That is a great question! We are in the process of introducing a robotic system to Ireland for paediatric urology, but it is not currently available. Be assured however that with a combination of classical minimally-invasive open and telescopic surgery, as well as endoscopic surgical procedures, you are
not at a disadvantage in the slightest. I have been involved in writing some of the publications exploring the role of robotics in paediatric urology, and will continue to work with international collaborators, and ensure that our systems and setup is as optimal as possible before doing our first case.

Generally in most paediatric urology settings in the UK and Ireland, young adults are discharged from the paediatric service anywhere between 16-18yo. In Ireland, this tends to be 16yo.

You may not need any follow-up as an adult patient. However if you do, I am fully qualified and licensed to treat adult patients as well, and therefore you would move into my adult congenital clinic.

Don’t worry, I would never discharge a patient who required my continued follow-up.

That is an important, but complicated question. In general, the days of seeing a single surgeon or physician who would be consulted for a number of different conditions is over. Most specialists spend years perfecting their craft on a specific system in the body. In my case, this is the genitourinary system. It is recommended that patients attend a specialist consultant who has done the appropriate specialist training in their area of interest. However, I work very closely with a number of different specialists, with whom I communicate often. If your other condition is outside my field of expertise, I would be very happy to work together with your general practitioner to address this.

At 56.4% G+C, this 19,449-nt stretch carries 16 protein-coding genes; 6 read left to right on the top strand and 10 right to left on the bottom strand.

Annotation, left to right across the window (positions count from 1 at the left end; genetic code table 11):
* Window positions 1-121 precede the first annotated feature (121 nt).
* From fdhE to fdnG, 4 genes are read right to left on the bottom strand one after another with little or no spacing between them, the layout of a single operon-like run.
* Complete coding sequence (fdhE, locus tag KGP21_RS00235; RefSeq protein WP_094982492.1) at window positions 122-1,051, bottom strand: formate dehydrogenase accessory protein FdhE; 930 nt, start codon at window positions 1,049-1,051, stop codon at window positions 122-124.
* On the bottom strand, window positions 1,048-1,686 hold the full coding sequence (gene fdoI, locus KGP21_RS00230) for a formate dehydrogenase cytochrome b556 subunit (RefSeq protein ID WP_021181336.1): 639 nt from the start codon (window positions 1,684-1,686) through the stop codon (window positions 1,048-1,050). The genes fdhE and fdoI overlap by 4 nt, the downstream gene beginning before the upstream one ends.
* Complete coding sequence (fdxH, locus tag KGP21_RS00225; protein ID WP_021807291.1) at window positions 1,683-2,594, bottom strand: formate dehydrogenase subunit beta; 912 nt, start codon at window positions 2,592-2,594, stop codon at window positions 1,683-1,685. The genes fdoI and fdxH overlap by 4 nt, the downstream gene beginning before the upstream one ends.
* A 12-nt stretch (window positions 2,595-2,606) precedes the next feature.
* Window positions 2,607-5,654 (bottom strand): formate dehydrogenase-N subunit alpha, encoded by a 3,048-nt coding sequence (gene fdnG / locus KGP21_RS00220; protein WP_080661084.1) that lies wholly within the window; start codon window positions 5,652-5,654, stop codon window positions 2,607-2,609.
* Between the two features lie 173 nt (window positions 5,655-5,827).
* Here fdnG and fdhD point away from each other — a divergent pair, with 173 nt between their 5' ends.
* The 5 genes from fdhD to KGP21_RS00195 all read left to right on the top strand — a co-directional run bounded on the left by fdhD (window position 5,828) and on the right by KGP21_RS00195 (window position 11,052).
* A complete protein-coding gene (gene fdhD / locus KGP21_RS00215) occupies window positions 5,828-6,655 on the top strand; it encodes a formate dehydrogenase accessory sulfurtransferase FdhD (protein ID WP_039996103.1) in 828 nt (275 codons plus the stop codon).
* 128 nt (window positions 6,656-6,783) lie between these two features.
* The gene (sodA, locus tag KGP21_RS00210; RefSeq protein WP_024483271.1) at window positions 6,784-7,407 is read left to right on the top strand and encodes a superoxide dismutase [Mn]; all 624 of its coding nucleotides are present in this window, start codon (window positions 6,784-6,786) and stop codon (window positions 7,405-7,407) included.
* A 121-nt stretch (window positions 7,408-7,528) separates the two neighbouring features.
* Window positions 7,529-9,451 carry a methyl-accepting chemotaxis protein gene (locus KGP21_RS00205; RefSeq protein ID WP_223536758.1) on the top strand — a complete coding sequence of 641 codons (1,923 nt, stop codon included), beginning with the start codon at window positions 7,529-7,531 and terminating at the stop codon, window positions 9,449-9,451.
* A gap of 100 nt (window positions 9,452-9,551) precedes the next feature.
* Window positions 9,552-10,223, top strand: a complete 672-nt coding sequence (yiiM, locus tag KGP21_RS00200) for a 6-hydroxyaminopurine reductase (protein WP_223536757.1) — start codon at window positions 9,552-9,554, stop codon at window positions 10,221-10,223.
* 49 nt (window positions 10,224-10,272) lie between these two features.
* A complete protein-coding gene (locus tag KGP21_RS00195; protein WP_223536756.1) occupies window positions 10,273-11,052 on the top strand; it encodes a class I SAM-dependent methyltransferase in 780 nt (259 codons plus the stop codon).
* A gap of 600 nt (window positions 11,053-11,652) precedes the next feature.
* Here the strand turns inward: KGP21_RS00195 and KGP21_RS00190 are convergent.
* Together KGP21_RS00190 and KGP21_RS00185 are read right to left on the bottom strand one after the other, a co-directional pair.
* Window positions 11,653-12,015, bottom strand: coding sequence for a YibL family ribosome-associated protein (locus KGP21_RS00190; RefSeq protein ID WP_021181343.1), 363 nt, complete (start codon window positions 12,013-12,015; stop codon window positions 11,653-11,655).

This is a very important question. There is no upper age limit, and therefore the question really points at what is the youngest we operate on children in the institutions. Of course, I have operated one babies as young as a day old for various urological emergencies, but in those cases, the risks of not
operating were very high. In general, for elective surgery, we use a cut off of 12 months old and above. Below this, we need to take into account the physiology of the child, and the effect of anaesthesia and medications on their body.

As a surgical team with specialised paediatric anaesthesiologists, we would be happy to operate between 6-12months old if the condition warranted
it, or the operation was time-sensitive (such as orchidopexy or hypospadias).

There is generally no indication to operate below 6 months old except in an emergent or emergency situation. Therefore, the
optimal age is 12months+.

Paediatric urologists are expected to spend 80% of their time looking after paediatric and adolescent urology patients. This is what distinguishes paediatric urologists from adult urologists, or paediatric general surgeons with an interest in urology.

I spend 95% of my time seeing paediatric and adolescent patients. The other 5% is spent seeing adult patients with congenital urological issues. In addition to this I am heavily involved in paediatric urological research, training, education, and leadership.